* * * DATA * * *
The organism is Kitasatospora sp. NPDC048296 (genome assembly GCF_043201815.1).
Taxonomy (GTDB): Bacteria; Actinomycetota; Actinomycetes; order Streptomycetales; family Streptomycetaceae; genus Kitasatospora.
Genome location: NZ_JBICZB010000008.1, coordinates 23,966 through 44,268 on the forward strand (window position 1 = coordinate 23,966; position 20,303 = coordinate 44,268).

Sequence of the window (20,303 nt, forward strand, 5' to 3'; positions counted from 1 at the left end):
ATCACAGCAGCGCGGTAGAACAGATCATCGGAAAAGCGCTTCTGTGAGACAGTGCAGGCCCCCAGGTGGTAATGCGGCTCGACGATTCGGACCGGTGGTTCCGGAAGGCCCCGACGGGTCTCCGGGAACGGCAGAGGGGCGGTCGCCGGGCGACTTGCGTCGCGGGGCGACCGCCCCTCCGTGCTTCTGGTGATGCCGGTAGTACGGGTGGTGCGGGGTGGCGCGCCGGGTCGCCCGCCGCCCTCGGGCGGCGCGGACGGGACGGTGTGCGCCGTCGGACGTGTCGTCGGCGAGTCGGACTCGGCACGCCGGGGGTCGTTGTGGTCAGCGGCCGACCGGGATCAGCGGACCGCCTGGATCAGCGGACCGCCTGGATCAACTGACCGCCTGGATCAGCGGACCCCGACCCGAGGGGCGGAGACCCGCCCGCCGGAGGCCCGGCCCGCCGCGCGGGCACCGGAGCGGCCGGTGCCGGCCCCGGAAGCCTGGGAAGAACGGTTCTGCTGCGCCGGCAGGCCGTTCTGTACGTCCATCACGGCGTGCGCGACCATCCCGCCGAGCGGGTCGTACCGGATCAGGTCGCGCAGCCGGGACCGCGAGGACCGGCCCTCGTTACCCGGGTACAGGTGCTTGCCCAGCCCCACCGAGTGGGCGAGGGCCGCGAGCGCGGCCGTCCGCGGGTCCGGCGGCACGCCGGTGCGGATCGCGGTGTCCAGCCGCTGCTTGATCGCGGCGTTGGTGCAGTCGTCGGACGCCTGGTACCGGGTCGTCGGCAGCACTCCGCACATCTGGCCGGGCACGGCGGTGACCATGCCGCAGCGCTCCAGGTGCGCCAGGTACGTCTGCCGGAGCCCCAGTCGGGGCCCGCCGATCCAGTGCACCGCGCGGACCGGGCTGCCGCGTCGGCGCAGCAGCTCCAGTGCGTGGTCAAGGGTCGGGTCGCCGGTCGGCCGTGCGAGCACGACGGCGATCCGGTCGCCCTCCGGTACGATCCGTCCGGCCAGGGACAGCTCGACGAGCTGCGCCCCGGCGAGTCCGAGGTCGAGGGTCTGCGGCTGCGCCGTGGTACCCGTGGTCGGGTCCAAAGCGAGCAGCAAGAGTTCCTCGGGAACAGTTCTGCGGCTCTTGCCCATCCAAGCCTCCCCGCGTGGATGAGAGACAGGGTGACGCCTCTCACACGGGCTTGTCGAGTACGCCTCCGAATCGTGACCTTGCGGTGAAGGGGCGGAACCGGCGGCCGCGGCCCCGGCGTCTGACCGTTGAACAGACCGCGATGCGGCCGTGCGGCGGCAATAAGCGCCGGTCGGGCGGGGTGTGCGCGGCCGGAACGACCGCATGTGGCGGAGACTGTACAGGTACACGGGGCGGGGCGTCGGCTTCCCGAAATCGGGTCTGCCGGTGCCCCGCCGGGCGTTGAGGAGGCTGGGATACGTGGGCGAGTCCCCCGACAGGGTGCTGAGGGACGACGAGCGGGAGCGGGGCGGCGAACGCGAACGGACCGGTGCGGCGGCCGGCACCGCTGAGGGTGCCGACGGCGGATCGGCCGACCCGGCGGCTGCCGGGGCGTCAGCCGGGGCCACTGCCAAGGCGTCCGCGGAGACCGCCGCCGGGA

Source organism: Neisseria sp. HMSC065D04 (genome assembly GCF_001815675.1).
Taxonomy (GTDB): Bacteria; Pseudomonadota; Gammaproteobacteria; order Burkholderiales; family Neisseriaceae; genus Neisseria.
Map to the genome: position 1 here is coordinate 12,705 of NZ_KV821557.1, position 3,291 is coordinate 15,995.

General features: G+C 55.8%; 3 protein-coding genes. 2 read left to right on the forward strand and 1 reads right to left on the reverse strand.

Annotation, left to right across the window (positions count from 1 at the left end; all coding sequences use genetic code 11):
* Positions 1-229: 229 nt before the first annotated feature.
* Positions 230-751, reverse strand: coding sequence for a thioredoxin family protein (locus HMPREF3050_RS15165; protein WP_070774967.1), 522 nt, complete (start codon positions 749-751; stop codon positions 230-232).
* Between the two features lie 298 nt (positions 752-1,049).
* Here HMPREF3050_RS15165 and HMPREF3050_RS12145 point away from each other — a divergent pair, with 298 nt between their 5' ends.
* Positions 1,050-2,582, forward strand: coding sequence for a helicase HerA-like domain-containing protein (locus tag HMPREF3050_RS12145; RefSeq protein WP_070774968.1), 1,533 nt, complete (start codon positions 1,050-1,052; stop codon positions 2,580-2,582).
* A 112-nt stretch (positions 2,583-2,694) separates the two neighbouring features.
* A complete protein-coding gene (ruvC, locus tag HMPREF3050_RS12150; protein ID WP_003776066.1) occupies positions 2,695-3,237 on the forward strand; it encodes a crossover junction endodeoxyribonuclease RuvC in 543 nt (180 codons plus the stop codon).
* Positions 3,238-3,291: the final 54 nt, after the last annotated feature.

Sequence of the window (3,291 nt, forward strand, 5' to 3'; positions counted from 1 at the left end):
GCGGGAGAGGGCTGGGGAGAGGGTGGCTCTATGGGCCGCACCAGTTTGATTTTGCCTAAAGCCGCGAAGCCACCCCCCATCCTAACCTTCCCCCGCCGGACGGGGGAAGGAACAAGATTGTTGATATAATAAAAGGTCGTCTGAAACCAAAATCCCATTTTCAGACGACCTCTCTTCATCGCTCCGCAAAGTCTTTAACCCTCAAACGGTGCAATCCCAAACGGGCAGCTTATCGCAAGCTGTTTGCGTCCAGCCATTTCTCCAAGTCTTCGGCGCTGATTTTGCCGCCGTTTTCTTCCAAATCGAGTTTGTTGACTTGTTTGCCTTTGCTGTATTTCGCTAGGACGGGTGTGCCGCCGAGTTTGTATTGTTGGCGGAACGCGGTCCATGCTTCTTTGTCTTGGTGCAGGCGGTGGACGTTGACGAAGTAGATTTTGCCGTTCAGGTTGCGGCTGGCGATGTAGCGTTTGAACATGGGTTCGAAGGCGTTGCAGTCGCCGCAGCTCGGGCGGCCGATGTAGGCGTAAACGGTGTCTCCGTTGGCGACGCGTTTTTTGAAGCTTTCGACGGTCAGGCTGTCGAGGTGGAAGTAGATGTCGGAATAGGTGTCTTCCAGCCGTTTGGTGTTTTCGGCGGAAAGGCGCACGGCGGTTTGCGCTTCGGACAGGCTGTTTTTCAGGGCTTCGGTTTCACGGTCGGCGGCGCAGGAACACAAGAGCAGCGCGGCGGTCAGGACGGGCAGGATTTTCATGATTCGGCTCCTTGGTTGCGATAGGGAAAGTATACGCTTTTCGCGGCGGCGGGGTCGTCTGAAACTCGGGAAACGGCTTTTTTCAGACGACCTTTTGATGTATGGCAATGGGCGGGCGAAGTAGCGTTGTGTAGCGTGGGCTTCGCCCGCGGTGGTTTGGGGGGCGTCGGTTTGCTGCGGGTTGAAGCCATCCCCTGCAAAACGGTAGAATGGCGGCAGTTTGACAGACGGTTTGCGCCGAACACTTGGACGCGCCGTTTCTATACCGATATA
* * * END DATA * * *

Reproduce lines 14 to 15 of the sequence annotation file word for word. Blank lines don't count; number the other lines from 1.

* Here HMPREF3050_RS15165 and HMPREF3050_RS12145 point away from each other — a divergent pair, with 298 nt between their 5' ends.
* Positions 1,050-2,582, forward strand: coding sequence for a helicase HerA-like domain-containing protein (locus tag HMPREF3050_RS12145; RefSeq protein WP_070774968.1), 1,533 nt, complete (start codon positions 1,050-1,052; stop codon positions 2,580-2,582).